Scores of homes in South Tyneside are facing demolition after council bosses decided to embark on a major redevelopment scheme.
A total of 126 properties in Hudson Street, Dock Street, Lord Nelson Street and Whitehead Street, in the Tyne Dock area of South Shields are to be bulldozed.
The decision was taken by South Tyneside Council’s cabinet after it considered a report containing a recommendation to decommission and demolish council-owned properties in the area and negotiate the purchase of seven owner-occupied properties.
Twenty four of the properties are also leased to homeless charity Places for People.
The council say there are a high number of long-term empty properties on the estate, as well as a high turnover of tenants, leading to high repair and maintenance costs.
The accommodation – which comprises of flats within blocks - is unpopular with families and often unaffordable for single households.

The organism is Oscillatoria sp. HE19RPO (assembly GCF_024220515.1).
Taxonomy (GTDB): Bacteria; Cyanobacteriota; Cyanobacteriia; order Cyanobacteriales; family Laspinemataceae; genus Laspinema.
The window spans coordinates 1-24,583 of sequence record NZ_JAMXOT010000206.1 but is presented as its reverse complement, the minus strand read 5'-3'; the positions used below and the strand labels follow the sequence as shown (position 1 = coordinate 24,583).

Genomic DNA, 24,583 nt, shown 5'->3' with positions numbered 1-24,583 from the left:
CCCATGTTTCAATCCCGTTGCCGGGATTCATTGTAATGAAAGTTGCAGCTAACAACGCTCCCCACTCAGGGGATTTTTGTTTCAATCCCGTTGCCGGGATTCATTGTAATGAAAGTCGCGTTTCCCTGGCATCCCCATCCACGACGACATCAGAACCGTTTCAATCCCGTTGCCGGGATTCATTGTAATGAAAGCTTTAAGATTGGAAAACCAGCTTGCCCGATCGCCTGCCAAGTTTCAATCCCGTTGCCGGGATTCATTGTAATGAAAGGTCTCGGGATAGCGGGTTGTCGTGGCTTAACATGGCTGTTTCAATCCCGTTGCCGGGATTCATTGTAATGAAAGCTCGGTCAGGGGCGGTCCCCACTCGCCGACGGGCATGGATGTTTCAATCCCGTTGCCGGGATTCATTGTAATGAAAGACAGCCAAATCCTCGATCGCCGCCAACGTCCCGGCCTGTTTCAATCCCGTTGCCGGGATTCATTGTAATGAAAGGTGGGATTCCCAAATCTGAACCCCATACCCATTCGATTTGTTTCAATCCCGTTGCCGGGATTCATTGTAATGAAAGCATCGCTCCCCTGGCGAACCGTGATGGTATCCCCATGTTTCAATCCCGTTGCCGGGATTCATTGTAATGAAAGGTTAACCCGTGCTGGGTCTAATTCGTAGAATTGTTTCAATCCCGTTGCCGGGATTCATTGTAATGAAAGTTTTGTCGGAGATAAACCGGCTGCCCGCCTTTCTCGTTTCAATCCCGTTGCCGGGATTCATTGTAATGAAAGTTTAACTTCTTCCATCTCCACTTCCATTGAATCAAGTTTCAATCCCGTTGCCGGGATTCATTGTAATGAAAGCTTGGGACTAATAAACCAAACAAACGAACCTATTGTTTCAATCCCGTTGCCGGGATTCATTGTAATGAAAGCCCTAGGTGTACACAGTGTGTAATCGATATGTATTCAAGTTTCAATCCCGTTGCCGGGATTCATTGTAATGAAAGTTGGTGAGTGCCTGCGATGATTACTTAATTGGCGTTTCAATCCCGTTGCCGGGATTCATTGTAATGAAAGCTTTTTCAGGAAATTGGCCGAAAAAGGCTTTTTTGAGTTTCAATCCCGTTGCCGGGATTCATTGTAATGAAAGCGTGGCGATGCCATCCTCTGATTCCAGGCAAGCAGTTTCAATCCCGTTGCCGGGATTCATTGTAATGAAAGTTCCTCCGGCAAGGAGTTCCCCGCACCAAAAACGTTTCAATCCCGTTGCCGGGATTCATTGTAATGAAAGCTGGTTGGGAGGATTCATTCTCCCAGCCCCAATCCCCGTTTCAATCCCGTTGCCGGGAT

All owners and tenants will be supported to move into suitable alternative accommodation and will receive appropriate compensation for the loss of their home.
The move comes after the council successfully bid for funding from Homes England (HE) as part of the Estate Regeneration Programme to examine the feasibility of various options for the future of the Tyne Dock estate.
Following an appraisal, which included carrying out structural surveys of properties, demolition was recommended as the preferred option because it was felt that the existing homes are unsustainable in the long-term and no longer meets the needs and aspirations of residents. The council says the demolition will allow the redevelopment of new high quality homes.
Coun Ed Malcolm, lead member for resources and innovation at South Tyneside Council, said: “We appreciate that this will be a very unsettling time for residents affected and we will do everything we can to support them in finding alternative accommodation and making the process as smooth as possible.
“Officers from the council and South Tyneside Homes will be visiting residents to discuss their individual needs.
“This is about regeneration and finding long-term solutions to transform this neighbourhood.
“This accommodation is not particularly suitable for families and is often unaffordable for single people.
“Demolishing the existing properties will enable us to provide the kind of modern, sustainable homes that residents desire.”